Tigerair keeps sinking

Courtesy Tigerair

Courtesy Tigerair


THE tide has not changed for Tigerair as the budget carrier which is 40% owned by Singapore Airlines continues to be plagued by poor performance.

Tigerair posted an operating loss of S$16.4 million (US$13.1 million) for the quarter ended June 30, 2014, which is the first quarter of its new financial year. This was more than twice the loss of S$6.2 million for the same quarter last year.

The company cited two primary reasons for the contraction. First, the exclusion of Tigerair Australia from the results after it was acquired 60% by Virgin Australia in July last year. This raised the question as to whether Tigerair had made a bad investment decision at a time when it was desperately trying to cut losses.

Second, the huge loss incurred by Mandala Indonesia Airlines, which was everything but a savvy decision at a time when Tigerair was pressured by the regional competition in a race to set up joint ventures and expand its network particularly in light of the impending full implementation of the Asean (Association of Southeast Asian Nations) open skies policy in 2015. The cost for that hasty misadventure amounted to S$35.3 million for the quarter. This widened the loss to S$65.2 million. The Indonesian carrier has since July 1 ceased operations with a provision for shutdown costs of S$14.6 million. On a note of forced optimism, Tigerair could look to an improved bottom line, as stated by CEO Lee Lik Hsin in a press release: “With the cessation, the Group will no longer be exposed to loss-making Mandala.”

Either way, Tigerair appears to be trapped, perhaps a victim of circumstances, but in cold business, that may only serve to amplify the weaknesses not of the market but of the player in question, only simply because it is all about the competition.

So did Mr Lee also say: “Despite the competitive operating conditions faced by Tigerair Singapore, our first quarter results showed a slight improvement over the last quarter.” Some consolation there; you choose the quarter for comparison as you deem fit. While corresponding quarters best take care of seasonal aberrations, consecutive quarters can point to a changing trend. The truth often lies somewhere in between, how much of it depending on how skewed the interpretation is presented. No one can argue the toss with Mr Lee. Figures don’t lie; what is more important is the reading of the story they tell.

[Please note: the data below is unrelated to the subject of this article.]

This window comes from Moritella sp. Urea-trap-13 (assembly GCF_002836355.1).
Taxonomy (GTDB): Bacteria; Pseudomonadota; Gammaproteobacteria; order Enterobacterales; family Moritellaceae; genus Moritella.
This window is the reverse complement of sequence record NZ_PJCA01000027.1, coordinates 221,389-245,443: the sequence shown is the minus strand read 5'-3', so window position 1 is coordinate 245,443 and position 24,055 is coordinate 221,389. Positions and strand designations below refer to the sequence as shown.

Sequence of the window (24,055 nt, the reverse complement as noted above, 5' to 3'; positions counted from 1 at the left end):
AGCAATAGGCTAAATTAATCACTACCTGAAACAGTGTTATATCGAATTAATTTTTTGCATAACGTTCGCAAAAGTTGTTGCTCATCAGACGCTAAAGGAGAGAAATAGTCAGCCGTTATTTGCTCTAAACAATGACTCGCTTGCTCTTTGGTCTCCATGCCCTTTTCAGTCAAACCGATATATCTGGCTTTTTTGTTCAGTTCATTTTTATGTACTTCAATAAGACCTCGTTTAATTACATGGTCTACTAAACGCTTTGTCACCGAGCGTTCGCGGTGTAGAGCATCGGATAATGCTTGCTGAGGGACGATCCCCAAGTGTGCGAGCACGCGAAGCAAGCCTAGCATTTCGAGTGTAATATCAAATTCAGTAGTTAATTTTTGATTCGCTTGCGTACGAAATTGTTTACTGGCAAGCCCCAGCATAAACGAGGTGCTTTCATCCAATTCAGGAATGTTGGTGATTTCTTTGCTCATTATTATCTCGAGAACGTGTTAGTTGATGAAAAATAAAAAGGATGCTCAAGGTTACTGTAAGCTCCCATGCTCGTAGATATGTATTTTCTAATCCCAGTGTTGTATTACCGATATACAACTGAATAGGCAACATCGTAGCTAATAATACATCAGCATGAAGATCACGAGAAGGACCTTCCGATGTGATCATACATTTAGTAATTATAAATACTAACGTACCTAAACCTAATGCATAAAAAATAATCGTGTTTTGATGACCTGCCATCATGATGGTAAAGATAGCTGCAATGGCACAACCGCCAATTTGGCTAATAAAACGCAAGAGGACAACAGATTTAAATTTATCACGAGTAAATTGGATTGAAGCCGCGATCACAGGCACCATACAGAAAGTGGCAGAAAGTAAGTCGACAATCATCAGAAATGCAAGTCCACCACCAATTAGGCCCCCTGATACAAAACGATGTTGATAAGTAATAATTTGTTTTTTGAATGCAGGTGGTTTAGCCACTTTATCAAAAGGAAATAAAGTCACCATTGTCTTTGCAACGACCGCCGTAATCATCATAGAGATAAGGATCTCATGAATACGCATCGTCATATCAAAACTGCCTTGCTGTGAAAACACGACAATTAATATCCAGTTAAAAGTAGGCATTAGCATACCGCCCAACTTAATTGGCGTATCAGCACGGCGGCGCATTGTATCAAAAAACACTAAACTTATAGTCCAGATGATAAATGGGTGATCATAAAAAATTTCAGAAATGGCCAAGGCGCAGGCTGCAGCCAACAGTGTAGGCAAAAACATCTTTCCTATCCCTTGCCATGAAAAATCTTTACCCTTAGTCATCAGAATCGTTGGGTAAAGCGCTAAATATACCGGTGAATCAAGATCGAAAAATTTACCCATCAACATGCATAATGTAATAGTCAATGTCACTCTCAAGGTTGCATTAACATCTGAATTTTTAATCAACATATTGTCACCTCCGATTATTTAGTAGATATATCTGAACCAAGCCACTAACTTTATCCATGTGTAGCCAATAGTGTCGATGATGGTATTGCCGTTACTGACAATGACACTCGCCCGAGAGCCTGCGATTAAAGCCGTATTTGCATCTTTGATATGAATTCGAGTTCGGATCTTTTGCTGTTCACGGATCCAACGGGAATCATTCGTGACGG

For the same quarter ending June 30, Tigerair Singapore posted an operating loss of S$19.8 million, compared to an operating profit of S$5.9 million last year. However, by the same argument, it was an improvement over the operating loss of S$29.4 million in the preceding quarter. The point of contention is whether this is a sufficient indication of a turning trend, losing less. The good news was that revenue grew by 3.2% – but that was as far as it went – on the back of an increase in capacity by 14.8% resulting in a higher load factor by 0.8 percentage points which unfortunately was offset by lower yields by as much as 11.5%. The bad news is that costs went up by 19.9%.

Tigerair continues to gripe about overcapacity that has affected its bottom line. In the statement it issued, Tigerair said: “Tigerair Singapore continues to operate in a challenging environment due to persistent oversupply of capacity in the region.” That, we have to admit, is the crux of the competition. While soothsayers continue to raise the optimism of rising Asia, the truth is that the competition has intensified as the region becomes more liberal. This is exacerbated by the thin line between budget and legacy. Asean too may have oversold the dream of its open skies, and the proliferation of upstarts, whether independent or wholly/jointly owned entities, has brought about intra-airline instead of inter-airline competition that in the case of Tigerair sees it competing with sibling Scoot.

Tackling overcapacity can mean aggression or a retreat. Tigerair is already executing plans to ground eight surplus aircraft. With the cessation of Mandala operations, the Group will have four more surplus aircraft returned to the hangar.

In May when Tigerair replaced Mr Koay Peng Yen with Mr Lee at the helm, it said: “Tigerair Singapore had started the process of consolidating its services in preparation for a decisive turnaround in its prospects.” In his parting shot, Mr Koay said: “We have re-calibrated our strategy and taken the necessary steps to reposition Tigerair.” (See Can leadership change save Tigerair? May 16, 2014) Maybe it is still early days. Apart from the change of leadership, we are still none the wiser about that re-calibration unless it was all about shedding Mandala to mark the intended turning point. What else, one is apt to ask.

This article was first published in Aspire Aviation.

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About David Leo
David Leo has more than 30 years of aviation experience, having served in senior management in one of the world's best airlines and airports. He continues to maintain a keen interest in the business, writes freelance and provides consultancy services in the field.

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